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Hi.

I'm Sarah, a Seattle- based writer, artist, yogi, dog-lover and outspoken feminist. I like books, wine, and gray days. Hope you'll stay and hang out for a while!

Pass it on

Pass it on

When I saw this meme pop up on Pinterest and Tumblr recently, it struck me. I thought, "Wow, that's so sweet. I would be so happy if someone handed me a note like this."

It got me thinking about the kind of attention we give and receive, in general, on a day to day basis. My friends would tell you that I have something they've dubbed "talk to me face." This means that I'm approachable - not terrifying, not threatening. To the random person on the street, I seem friendly and nice and like I might possibly help them figure out how to get to their destination without kicking them in the kneecaps.

This approachable "talk to me face" I've got means that everywhere I go, people try to engage me in conversation. Sometimes they're nice, innocent people who just need help finding the movie theater. Other times, they're what I like to call "freaks and jerks" - put less politely, complete psychopaths who I'm 99% sure are interested in molesting and/or kidnapping me. It runs the full spectrum, so I don't usually walk around downtown Seattle late at night by myself.

I'd like to take this moment to thank all the tall, relatively strong men in my life who have escorted me to my car or a bus stop late at night so that random weirdos will not talk to me. Thank you. I can put my extreme feminism aside to appreciate and be thankful for this act of recurring kindness. It works.

What's really funny is, I always thought I had RBF - Resting Bitch Face - and that I was much less approachable than I apparently am, but that's not turned out to be the case. Every time an incident happens with me being stalked by a random wacko, my best friend, who is far more street savvy than I, offers pearls of wisdom on what I could have done to fend off the attention. I never seem to learn.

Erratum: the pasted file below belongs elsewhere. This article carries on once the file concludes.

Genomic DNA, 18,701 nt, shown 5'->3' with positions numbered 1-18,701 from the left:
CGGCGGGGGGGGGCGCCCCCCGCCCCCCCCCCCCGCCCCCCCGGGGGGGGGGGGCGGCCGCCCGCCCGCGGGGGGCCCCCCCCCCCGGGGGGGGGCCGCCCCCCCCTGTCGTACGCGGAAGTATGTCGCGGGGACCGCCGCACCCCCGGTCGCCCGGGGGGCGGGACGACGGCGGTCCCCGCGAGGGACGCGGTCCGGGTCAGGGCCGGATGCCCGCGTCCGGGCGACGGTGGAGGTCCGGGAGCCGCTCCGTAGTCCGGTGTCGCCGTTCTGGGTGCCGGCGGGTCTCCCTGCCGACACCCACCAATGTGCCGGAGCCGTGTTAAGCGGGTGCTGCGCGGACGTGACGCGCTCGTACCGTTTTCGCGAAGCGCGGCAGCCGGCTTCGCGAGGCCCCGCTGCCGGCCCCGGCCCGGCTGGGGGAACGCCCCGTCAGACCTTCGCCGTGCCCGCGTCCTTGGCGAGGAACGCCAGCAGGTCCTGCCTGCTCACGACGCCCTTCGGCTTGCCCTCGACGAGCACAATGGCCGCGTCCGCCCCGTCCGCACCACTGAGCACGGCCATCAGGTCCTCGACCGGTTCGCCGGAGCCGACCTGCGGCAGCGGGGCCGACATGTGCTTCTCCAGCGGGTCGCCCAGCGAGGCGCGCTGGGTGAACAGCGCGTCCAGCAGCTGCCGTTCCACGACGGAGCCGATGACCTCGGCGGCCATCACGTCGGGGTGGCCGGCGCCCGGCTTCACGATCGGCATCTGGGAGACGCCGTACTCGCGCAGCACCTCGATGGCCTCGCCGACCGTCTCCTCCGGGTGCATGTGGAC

I'm not saying no one has ever approached me just to say something nice, but it's super rare. There's usually an ulterior motive - looking for help, looking for money, looking to harass me, looking to get laid. I can't think of very many times a stranger, or even an acquaintance, just randomly told me something nice aside from the obligatory comment about a new haircut. 

This isn't to complain that I don't get enough attention - far from it. What I'm thinking about, what that image made me consider, is how rarely we pause just to say something thoughtful or heartfelt to others. I am as guilty of this as the next person. I try really hard to make an effort to tell people when I have a kind thought - complimenting the sales clerk on her cool earrings, or asking my server about the tattoo peeking out from under his sleeve. But even in those instances, I'm complimenting people who are helping me. There's an exchange happening. When's the last time I told someone, completely randomly, "Hey, you're good at your job." "You know, I really think you're funny." "Wow, you are incredibly beautiful." "I admire you."

I'm going to try and make it a point to do this more often - which means I'll need to be both more observant and more brave. But I think about how good it would feel to get a note like the one in the photo - "I think you're attractive. That's enough to make me want to pass it on.

The stallion

The stallion

The allure of the unknown

The allure of the unknown